"As my game gets bigger, people keep asking me if I'm going to leave Wisconsin, and that's because I'm constantly looking for the places that encourage creators to grow. Cities like Seattle or Portland or Austin provide the right cultural climate for developing games," Azcueta says in an email. "Places like Minneapolis and Portland are having public events to do stuff like Global Game Jam and then more public events to playtest/discuss the products. That's what builds the game community—making games and playing games."
The Twin Cities does have a thriving indie game scene, organized around both a local chapter of the International Game Developers Association and the local group Glitch. Andy Korth, one of the developers of Verdant Skies from Howling Moon Software, has been involved with the local community there, teaching courses and speaking at events put on by Glitch.
"[Glitch] promotes the exploration of digital games as a culture, career, and creative practice," Korth said. "They organize game jams, offer an immersion program that introduces people to the world of game development. They also host speakers, run a yearly convention, and do all sorts of other things to cultivate the community." For all the progress events like Indie Arcade represent, Madison lacks an organization that operates quite as robustly as Glitch.
Chicago is home to two games featured at the most recent Indie Arcade: William Chyr Studio's Manifold Garden and Big Sir Games' Cosmo's Quickstop. Chicago hosts Bit Bash, an event created "to further the culture of independent game development in Chicago by hosting larger, public-facing events"—one of Justin Terry's inspirations to create Indie Arcade here in Madison. Bit Bash is part of the Indie City community, which also includes the Indie City Co-op, a co-working space that allows game developers the chance to work together.
"There's a community that I can access when I need to," said William Chyr, who also organizes a small game feedback group.
Amanda Hudgins of Amanda Throws Rocks drove up from Lexington, Kentucky to show off that 100-button fighting game, Centenntable, and she speaks highly of her local community group RunJumpDev, which facilitates an annual developer conference, a two month long games-as-art show called Rules and Play, and a large game convention for video game consumers called LexPlay.
"Our slogan is 'don't develop alone' and it's all about finding and thriving in communities as a route towards successful game development," said Hudgins.
Bloomington, Indiana also has a small but involved indie game scene. Ian Sundstrom, of Ian and Elie, applied to bring his game Stacks On Stacks (On Stacks) to Indie Arcade because Raphael Azcueta invited him.
"A lot of our development is centered around the university program [at Indiana University], but we do have our own monthly meetup, Bloomington Indie Game Developers (BIG) night," Sundstrom says. "We are currently working on reviving Sigma Play, a game development conference."
Indie Arcade is a step toward creating the culture Madison would need to support and showcase local indie developers, such as Scarybug Games' Mechagami and Fun Infused Games' Platinum Kill, who participated in the most recent event.
Rheaume, the developer of Mechagami, found the response to his game at the most recent Indie Arcade invigorating. "When you're working on a game for so long you start to only see the flaws and places where it needs polish, so it was great to see people just enjoying themselves," he says.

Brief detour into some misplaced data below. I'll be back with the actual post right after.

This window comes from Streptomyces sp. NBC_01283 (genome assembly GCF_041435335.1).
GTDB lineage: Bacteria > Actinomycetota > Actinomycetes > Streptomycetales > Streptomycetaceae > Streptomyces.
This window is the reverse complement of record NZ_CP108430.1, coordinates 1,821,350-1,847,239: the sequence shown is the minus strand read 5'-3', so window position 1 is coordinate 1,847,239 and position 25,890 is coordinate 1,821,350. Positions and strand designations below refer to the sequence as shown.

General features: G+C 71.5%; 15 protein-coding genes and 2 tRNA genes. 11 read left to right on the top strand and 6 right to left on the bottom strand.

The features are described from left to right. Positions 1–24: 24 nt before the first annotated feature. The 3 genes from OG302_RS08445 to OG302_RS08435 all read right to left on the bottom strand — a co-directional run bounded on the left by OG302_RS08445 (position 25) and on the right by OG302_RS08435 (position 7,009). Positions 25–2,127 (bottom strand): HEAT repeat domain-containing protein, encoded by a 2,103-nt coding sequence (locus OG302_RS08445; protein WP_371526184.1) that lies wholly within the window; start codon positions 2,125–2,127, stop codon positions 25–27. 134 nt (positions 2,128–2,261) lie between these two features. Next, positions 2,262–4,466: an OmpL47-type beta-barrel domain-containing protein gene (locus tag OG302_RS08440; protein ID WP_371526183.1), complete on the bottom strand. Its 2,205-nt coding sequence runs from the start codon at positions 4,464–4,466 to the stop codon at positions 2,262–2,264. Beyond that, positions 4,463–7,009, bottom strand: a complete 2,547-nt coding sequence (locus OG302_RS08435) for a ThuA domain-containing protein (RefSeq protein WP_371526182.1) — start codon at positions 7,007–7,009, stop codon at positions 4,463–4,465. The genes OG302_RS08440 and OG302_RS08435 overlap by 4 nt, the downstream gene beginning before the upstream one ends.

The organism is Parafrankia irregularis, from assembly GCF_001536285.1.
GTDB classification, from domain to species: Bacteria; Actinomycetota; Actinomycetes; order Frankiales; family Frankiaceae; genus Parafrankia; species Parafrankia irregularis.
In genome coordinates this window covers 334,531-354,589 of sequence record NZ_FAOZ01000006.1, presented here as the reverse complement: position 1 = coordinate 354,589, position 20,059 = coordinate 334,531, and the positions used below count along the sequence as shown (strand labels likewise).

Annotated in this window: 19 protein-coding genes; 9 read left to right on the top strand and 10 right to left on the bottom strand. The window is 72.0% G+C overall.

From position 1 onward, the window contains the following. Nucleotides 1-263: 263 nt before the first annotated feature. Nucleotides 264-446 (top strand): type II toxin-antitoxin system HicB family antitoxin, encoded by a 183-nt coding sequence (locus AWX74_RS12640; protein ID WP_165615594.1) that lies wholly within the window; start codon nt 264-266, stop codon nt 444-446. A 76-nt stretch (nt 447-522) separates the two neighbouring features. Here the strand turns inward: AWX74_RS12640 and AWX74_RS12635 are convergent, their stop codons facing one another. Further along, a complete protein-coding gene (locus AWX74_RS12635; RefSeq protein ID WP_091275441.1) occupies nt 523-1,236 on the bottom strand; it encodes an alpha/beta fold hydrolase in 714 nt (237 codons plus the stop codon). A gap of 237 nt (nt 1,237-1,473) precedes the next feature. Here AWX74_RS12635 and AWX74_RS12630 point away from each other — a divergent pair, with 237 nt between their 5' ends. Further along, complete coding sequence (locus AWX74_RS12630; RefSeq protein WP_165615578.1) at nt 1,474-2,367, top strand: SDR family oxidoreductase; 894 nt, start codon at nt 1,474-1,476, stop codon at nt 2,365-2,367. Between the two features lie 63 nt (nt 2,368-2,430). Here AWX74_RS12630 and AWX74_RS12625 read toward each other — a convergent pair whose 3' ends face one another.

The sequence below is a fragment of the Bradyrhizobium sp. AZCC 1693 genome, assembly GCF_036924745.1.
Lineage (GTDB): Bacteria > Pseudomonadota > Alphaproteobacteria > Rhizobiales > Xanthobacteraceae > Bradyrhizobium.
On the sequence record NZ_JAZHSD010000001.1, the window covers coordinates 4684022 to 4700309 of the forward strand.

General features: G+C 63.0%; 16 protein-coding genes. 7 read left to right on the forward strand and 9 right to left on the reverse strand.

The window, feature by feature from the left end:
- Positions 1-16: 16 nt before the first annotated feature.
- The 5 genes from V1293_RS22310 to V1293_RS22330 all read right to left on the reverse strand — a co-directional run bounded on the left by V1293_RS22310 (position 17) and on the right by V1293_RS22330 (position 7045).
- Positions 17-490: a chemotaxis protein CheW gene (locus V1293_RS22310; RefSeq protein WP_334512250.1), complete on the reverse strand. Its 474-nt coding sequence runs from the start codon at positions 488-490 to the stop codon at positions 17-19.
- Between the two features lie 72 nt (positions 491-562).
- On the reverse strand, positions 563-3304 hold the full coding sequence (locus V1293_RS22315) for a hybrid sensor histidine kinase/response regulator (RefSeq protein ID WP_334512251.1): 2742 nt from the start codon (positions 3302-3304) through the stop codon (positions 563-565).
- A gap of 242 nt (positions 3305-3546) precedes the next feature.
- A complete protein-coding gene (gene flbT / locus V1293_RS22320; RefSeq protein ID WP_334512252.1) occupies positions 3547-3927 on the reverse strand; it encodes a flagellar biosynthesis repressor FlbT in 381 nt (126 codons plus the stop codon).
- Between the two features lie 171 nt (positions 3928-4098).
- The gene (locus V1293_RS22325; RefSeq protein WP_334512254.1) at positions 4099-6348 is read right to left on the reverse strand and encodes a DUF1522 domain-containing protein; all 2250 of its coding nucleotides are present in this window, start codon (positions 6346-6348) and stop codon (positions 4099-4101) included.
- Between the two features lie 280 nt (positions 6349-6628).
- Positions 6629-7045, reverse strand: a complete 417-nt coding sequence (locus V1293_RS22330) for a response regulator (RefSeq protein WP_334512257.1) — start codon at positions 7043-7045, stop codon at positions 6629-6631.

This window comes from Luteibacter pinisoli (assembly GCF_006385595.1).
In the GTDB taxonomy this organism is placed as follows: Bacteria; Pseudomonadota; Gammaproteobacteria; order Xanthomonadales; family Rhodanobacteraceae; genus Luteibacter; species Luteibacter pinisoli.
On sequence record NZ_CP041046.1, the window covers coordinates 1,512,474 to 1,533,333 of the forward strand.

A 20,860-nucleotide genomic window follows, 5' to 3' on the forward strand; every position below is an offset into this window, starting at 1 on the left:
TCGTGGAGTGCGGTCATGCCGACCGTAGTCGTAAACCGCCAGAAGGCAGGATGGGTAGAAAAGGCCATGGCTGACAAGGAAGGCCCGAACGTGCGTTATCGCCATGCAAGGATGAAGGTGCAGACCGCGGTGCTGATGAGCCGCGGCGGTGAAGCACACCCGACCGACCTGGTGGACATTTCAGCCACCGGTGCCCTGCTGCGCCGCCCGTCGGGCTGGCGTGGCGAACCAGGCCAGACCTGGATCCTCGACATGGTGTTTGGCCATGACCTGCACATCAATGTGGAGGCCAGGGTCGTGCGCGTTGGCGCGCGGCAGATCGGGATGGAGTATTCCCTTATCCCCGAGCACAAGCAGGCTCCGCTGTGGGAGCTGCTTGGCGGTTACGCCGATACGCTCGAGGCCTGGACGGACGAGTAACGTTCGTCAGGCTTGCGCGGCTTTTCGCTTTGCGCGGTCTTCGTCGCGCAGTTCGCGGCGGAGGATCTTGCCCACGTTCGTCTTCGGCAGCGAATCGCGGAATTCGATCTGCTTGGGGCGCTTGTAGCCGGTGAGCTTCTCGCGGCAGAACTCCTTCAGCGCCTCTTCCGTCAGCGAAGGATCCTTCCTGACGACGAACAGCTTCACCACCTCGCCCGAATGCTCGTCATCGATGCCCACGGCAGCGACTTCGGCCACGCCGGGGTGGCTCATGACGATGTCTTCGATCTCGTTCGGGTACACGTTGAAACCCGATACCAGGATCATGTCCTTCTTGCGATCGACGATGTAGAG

Aaron San Filippo, whose Madison-based Flippfly Games financially supported the inaugural Indie Arcade and participated with the game Race The Sun, said, "I think what Indie Arcade is doing for the games scene in Madison, is just making the general public more aware that local development is happening. There really aren't a lot of ways that's happening otherwise! It also creates a sort of intersection between game development and culture that I think is really crucial to a games ecosystem in a city that we really lacked before."
One of Indie Pogo's developers, Christopher Atkins of Lowe Bros. Studios is a recent Madison transplant and has been working on the game full time. Before he moved to Madison he was involved with Wolverine Soft, a group at the University of Michigan. As Indie Pogo is getting closer to release, he's excited to get involved with the Madison scene.
Chris Ekins, part of Milwaukee-based Newt Industries and one of the developers of Risk System, would like to see more events like Indie Arcade at other locations throughout the state. Considering the city's presence at the February Indie Arcade alone—Risk System, Azcueta's The Moon Fields, and Anti Crunch's Bombsworders—Milwaukee seems like a prime location for another event in Wisconsin.
Another step toward building up the game culture in Madison is FemDev, a brand new meetup for women, femmes and nonbinary game developers. Organizer Katherine Stull, the Community Manager at Human Head Studios, plans to have monthly meetups and wants to schedule several game jams during the year. The group's inaugural meeting will take place on March 7 at Cool Beans Coffee Cafe near East Towne Mall.
"I think that it's important for women who are doing awesome things in the field to encourage other women and affirm that they are a valuable asset in a male-dominated profession," Stull says."Having a game jam for femmes/enbies provides marginalized folk with an inclusive, diverse environment where they can feel comfortable. Some may feel less intimidated, more confident, and more productive when they know they're in a safe space. This is important in any field, including creative work. Really, creativity is what game jams are all about—finding creative ways to work through the constraints of your team, the time you have, and the scope of your project."